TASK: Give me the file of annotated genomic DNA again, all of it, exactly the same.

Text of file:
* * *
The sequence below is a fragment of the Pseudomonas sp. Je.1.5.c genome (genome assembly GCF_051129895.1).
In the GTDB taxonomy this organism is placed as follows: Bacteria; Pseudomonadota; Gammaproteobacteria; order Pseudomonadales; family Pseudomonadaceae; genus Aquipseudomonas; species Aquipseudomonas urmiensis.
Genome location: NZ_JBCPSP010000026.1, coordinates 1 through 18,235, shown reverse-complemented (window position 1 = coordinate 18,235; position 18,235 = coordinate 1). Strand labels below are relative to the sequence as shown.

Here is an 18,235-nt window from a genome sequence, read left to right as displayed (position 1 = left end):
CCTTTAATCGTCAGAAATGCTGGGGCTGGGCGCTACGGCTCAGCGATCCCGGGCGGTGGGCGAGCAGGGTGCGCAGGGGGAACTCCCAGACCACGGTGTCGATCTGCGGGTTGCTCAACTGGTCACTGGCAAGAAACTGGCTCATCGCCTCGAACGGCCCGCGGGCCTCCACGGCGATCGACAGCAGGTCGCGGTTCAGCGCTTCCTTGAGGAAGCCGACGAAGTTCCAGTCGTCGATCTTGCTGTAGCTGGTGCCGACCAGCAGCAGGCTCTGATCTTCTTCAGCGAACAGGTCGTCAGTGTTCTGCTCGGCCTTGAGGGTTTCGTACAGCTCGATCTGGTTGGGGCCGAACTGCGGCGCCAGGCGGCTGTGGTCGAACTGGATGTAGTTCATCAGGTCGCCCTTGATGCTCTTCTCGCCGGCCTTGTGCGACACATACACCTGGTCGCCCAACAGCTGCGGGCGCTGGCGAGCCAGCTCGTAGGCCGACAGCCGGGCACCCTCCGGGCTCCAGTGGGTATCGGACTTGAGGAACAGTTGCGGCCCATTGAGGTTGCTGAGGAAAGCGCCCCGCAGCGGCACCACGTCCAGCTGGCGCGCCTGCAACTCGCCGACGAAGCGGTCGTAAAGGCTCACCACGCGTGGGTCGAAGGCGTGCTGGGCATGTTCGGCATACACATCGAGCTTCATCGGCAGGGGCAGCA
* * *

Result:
The sequence below is a fragment of the Pseudomonas sp. Je.1.5.c genome (genome assembly GCF_051129895.1).
In the GTDB taxonomy this organism is placed as follows: Bacteria; Pseudomonadota; Gammaproteobacteria; order Pseudomonadales; family Pseudomonadaceae; genus Aquipseudomonas; species Aquipseudomonas urmiensis.
Genome location: NZ_JBCPSP010000026.1, coordinates 1 through 18,235, shown reverse-complemented (window position 1 = coordinate 18,235; position 18,235 = coordinate 1). Strand labels below are relative to the sequence as shown.

Here is an 18,235-nt window from a genome sequence, read left to right as displayed (position 1 = left end):
CCTTTAATCGTCAGAAATGCTGGGGCTGGGCGCTACGGCTCAGCGATCCCGGGCGGTGGGCGAGCAGGGTGCGCAGGGGGAACTCCCAGACCACGGTGTCGATCTGCGGGTTGCTCAACTGGTCACTGGCAAGAAACTGGCTCATCGCCTCGAACGGCCCGCGGGCCTCCACGGCGATCGACAGCAGGTCGCGGTTCAGCGCTTCCTTGAGGAAGCCGACGAAGTTCCAGTCGTCGATCTTGCTGTAGCTGGTGCCGACCAGCAGCAGGCTCTGATCTTCTTCAGCGAACAGGTCGTCAGTGTTCTGCTCGGCCTTGAGGGTTTCGTACAGCTCGATCTGGTTGGGGCCGAACTGCGGCGCCAGGCGGCTGTGGTCGAACTGGATGTAGTTCATCAGGTCGCCCTTGATGCTCTTCTCGCCGGCCTTGTGCGACACATACACCTGGTCGCCCAACAGCTGCGGGCGCTGGCGAGCCAGCTCGTAGGCCGACAGCCGGGCACCCTCCGGGCTCCAGTGGGTATCGGACTTGAGGAACAGTTGCGGCCCATTGAGGTTGCTGAGGAAAGCGCCCCGCAGCGGCACCACGTCCAGCTGGCGCGCCTGCAACTCGCCGACGAAGCGGTCGTAAAGGCTCACCACGCGTGGGTCGAAGGCGTGCTGGGCATGTTCGGCATACACATCGAGCTTCATCGGCAGGGGCAGCA